Latest news from the BBC’s investigation into the murder of Elsie Frost.
I was eleven years old and at school in Wakefield when fourteen year old Elsie Frost was murdered in that city in 1965.
In recent months, as the fiftieth anniversary of Elsie’s murder approaches, BBC reporter Jon Manel has been helping Elsie’s brother and sister, Colin and Anne, try to discover more about this unsolved case.
In previous articles – the links are at the bottom of the page – it was explained that five official documents were sealed and that Colin and Anne had no access to them. But with Jon’s help, they have received more information about what happened on that October afternoon.
This at last is giving them some comfort that may lead towards closure.
Although a man was arrested and tried for Elsie’s murder, the courts decided that there was no case to answer and he walked free. The evidence against him was slender to say the least. It was merely a case of conflicting reports about the timing of his whereabouts at the time Elsie was killed.
Now, with Jon’s help, Colin and Anne have had access to the official inquest report and have discovered more than the sketchy details they possessed. It was recorded at the inquest that there was no discernible motive for the attack on Elsie and that there were three people who had been seen in the area but not identified.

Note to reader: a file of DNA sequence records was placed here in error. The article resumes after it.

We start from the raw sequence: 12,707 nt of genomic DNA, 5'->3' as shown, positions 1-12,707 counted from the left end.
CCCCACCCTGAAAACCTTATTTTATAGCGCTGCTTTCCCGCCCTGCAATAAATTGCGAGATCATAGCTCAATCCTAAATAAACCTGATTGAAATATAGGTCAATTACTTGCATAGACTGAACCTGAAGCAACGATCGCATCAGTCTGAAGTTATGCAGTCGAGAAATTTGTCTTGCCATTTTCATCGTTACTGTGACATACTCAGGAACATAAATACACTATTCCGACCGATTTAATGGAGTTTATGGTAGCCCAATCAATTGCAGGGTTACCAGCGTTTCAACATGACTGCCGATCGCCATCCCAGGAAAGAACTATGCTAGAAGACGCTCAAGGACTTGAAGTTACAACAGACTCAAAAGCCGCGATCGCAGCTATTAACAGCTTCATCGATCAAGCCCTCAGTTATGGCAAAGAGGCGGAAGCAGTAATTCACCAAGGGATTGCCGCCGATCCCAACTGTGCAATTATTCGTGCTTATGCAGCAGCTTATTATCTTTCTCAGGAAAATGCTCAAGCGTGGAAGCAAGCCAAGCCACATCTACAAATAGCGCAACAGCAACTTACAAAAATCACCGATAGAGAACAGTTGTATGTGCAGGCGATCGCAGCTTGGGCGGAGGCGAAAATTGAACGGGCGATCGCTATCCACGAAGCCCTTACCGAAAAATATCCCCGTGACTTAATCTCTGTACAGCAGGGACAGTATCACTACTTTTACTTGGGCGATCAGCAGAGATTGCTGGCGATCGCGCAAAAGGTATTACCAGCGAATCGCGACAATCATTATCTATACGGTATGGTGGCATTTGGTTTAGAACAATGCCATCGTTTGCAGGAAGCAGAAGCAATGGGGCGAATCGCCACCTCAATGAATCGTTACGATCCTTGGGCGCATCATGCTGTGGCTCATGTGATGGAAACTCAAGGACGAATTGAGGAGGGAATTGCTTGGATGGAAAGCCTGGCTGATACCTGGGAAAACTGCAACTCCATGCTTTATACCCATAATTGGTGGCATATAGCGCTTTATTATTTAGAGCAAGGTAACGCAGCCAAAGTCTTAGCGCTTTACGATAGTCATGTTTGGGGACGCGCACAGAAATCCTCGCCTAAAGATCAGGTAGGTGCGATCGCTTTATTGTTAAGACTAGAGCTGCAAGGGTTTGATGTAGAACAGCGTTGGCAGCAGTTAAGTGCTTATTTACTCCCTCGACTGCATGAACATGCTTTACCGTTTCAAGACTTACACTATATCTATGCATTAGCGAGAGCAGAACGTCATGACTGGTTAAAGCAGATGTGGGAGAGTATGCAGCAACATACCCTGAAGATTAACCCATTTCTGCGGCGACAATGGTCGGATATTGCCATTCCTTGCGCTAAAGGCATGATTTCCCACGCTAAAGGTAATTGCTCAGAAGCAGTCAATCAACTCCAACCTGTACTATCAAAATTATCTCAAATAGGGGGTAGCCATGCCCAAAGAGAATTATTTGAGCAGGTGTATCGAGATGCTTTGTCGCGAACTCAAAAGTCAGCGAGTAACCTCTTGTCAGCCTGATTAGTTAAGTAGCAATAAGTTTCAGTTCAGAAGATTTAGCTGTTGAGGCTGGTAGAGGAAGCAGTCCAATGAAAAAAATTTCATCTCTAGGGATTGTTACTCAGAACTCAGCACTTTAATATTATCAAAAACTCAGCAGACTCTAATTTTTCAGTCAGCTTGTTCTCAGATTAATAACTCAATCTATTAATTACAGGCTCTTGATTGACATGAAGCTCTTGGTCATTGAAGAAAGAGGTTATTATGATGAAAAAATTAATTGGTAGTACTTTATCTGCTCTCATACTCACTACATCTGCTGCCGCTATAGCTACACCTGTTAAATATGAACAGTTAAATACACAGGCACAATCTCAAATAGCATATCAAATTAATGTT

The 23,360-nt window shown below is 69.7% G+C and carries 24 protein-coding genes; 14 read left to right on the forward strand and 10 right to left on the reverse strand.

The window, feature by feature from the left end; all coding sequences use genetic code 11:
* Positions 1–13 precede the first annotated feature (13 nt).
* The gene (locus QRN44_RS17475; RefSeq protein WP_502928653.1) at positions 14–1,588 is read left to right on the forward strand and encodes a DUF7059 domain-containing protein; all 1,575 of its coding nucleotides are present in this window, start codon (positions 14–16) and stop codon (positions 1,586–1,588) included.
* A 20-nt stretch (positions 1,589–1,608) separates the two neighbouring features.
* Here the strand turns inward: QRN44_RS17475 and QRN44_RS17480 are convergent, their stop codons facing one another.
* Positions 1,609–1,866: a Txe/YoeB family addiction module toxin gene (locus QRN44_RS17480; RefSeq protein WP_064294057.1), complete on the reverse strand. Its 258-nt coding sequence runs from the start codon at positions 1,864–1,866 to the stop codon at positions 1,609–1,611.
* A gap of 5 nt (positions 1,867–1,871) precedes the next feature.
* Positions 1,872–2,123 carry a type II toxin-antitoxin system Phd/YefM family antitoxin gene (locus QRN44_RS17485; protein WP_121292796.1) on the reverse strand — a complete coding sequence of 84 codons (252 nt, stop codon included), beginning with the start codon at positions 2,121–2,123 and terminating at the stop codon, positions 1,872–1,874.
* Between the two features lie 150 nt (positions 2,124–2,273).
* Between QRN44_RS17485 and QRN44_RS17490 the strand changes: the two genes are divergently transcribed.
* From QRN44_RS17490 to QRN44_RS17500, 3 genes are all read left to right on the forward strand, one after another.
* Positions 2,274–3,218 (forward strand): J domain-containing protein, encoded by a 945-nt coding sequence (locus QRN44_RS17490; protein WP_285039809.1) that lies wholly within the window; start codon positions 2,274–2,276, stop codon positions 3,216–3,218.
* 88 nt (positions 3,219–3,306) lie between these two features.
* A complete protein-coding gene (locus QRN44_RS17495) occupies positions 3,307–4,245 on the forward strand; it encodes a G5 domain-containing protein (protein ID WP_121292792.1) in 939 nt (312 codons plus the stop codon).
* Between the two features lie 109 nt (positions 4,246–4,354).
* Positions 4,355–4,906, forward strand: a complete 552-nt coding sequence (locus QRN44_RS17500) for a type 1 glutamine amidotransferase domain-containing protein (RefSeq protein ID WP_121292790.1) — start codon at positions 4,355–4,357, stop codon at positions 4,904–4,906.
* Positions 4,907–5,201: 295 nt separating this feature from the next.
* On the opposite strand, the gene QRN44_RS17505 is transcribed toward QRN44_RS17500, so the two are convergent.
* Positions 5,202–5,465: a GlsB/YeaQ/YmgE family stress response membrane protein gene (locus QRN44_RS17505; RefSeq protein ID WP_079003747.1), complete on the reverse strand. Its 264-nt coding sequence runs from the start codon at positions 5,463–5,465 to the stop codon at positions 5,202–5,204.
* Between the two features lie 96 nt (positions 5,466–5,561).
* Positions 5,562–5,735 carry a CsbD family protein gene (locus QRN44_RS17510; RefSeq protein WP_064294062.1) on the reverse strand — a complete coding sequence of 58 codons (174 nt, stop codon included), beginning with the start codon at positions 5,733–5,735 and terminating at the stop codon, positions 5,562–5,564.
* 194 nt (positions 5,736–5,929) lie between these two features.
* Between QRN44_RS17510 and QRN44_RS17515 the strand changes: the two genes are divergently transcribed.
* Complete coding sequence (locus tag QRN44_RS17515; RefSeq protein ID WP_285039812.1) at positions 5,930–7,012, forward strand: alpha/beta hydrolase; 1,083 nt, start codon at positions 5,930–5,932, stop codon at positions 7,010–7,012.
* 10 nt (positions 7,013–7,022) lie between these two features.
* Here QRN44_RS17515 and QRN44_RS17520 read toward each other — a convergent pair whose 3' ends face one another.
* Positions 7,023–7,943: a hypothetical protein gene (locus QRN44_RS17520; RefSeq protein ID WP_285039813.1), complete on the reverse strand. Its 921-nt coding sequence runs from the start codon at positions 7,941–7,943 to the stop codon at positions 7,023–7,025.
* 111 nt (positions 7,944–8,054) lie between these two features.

Freedom of information
At first, it seemed that there was a cover-up taking place. Why were Colin and Anne denied access to Elsie’s files and why were they sealed until 2040? Jon Manel discovered that this is common in murder cases,often the reason was to protect the families of victims from additional distress.
At first, Colin and Anne applied to have access to these files. Over the months that the BBC have been investigating, they realised that once the files were declared open, anyone had access to them. The prospect of photographs of the discovery of the body – if they were included in the files – could have been used by anyone on the internet or in the media for sensationalist purposes. Colin and Anne decided that they would prefer not to have the files opened in order to maintain Elsie’s dignity.
On Jon’s latest report, broadcast on June 27th, 2015, they were still undecided as to whether they should request the opening of the files. But there’s one thing that they have decided on and that it that on the anniversary, October 9th, they will hold a memorial service for Elsie. As Anne explained, there are still many people in Wakefield who would be gratified to attend.
Although the details are yet to be finalised, Colin and Anne suggested that fourteen white doves may be released in Elsie’s memory.
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